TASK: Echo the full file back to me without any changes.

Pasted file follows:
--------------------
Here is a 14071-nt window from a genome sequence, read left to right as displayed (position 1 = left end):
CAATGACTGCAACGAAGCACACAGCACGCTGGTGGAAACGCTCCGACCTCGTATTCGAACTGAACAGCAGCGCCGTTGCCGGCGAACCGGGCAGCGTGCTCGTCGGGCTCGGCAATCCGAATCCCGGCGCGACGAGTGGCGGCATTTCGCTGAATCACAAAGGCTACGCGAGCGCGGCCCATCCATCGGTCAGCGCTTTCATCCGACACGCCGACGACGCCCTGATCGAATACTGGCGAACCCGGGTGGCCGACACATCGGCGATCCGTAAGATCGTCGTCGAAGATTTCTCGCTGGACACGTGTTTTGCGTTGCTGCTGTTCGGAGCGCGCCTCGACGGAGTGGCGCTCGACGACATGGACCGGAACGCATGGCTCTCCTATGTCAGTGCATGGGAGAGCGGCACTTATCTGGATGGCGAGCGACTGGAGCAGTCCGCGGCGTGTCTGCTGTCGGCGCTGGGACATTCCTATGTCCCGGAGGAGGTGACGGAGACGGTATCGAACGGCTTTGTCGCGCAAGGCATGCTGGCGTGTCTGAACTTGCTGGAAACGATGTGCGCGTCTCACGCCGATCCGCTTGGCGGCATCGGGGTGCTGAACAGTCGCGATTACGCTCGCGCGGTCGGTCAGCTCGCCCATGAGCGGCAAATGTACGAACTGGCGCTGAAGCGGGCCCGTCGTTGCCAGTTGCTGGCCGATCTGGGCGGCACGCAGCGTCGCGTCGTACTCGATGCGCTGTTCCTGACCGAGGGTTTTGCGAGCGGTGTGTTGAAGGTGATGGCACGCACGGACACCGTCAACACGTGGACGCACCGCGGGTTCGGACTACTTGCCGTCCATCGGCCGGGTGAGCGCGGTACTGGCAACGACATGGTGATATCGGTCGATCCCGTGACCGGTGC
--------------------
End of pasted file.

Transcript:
Here is a 14071-nt window from a genome sequence, read left to right as displayed (position 1 = left end):
CAATGACTGCAACGAAGCACACAGCACGCTGGTGGAAACGCTCCGACCTCGTATTCGAACTGAACAGCAGCGCCGTTGCCGGCGAACCGGGCAGCGTGCTCGTCGGGCTCGGCAATCCGAATCCCGGCGCGACGAGTGGCGGCATTTCGCTGAATCACAAAGGCTACGCGAGCGCGGCCCATCCATCGGTCAGCGCTTTCATCCGACACGCCGACGACGCCCTGATCGAATACTGGCGAACCCGGGTGGCCGACACATCGGCGATCCGTAAGATCGTCGTCGAAGATTTCTCGCTGGACACGTGTTTTGCGTTGCTGCTGTTCGGAGCGCGCCTCGACGGAGTGGCGCTCGACGACATGGACCGGAACGCATGGCTCTCCTATGTCAGTGCATGGGAGAGCGGCACTTATCTGGATGGCGAGCGACTGGAGCAGTCCGCGGCGTGTCTGCTGTCGGCGCTGGGACATTCCTATGTCCCGGAGGAGGTGACGGAGACGGTATCGAACGGCTTTGTCGCGCAAGGCATGCTGGCGTGTCTGAACTTGCTGGAAACGATGTGCGCGTCTCACGCCGATCCGCTTGGCGGCATCGGGGTGCTGAACAGTCGCGATTACGCTCGCGCGGTCGGTCAGCTCGCCCATGAGCGGCAAATGTACGAACTGGCGCTGAAGCGGGCCCGTCGTTGCCAGTTGCTGGCCGATCTGGGCGGCACGCAGCGTCGCGTCGTACTCGATGCGCTGTTCCTGACCGAGGGTTTTGCGAGCGGTGTGTTGAAGGTGATGGCACGCACGGACACCGTCAACACGTGGACGCACCGCGGGTTCGGACTACTTGCCGTCCATCGGCCGGGTGAGCGCGGTACTGGCAACGACATGGTGATATCGGTCGATCCCGTGACCGGTGC